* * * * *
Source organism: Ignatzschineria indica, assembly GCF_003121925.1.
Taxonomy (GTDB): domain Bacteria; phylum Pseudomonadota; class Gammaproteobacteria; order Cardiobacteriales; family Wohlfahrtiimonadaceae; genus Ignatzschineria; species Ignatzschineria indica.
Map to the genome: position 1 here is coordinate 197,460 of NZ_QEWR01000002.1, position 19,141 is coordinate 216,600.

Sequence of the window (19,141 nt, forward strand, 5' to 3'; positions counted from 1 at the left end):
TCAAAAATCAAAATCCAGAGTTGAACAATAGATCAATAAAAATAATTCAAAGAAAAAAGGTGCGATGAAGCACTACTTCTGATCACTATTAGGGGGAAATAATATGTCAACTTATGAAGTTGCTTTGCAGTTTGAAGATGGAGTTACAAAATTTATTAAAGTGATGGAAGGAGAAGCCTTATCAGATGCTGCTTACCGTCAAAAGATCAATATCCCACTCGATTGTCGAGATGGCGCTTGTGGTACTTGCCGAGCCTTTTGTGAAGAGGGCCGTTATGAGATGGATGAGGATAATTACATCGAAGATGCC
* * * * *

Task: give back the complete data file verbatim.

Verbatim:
Source organism: Ignatzschineria indica, assembly GCF_003121925.1.
Taxonomy (GTDB): domain Bacteria; phylum Pseudomonadota; class Gammaproteobacteria; order Cardiobacteriales; family Wohlfahrtiimonadaceae; genus Ignatzschineria; species Ignatzschineria indica.
Map to the genome: position 1 here is coordinate 197,460 of NZ_QEWR01000002.1, position 19,141 is coordinate 216,600.

Sequence of the window (19,141 nt, forward strand, 5' to 3'; positions counted from 1 at the left end):
TCAAAAATCAAAATCCAGAGTTGAACAATAGATCAATAAAAATAATTCAAAGAAAAAAGGTGCGATGAAGCACTACTTCTGATCACTATTAGGGGGAAATAATATGTCAACTTATGAAGTTGCTTTGCAGTTTGAAGATGGAGTTACAAAATTTATTAAAGTGATGGAAGGAGAAGCCTTATCAGATGCTGCTTACCGTCAAAAGATCAATATCCCACTCGATTGTCGAGATGGCGCTTGTGGTACTTGCCGAGCCTTTTGTGAAGAGGGCCGTTATGAGATGGATGAGGATAATTACATCGAAGATGCC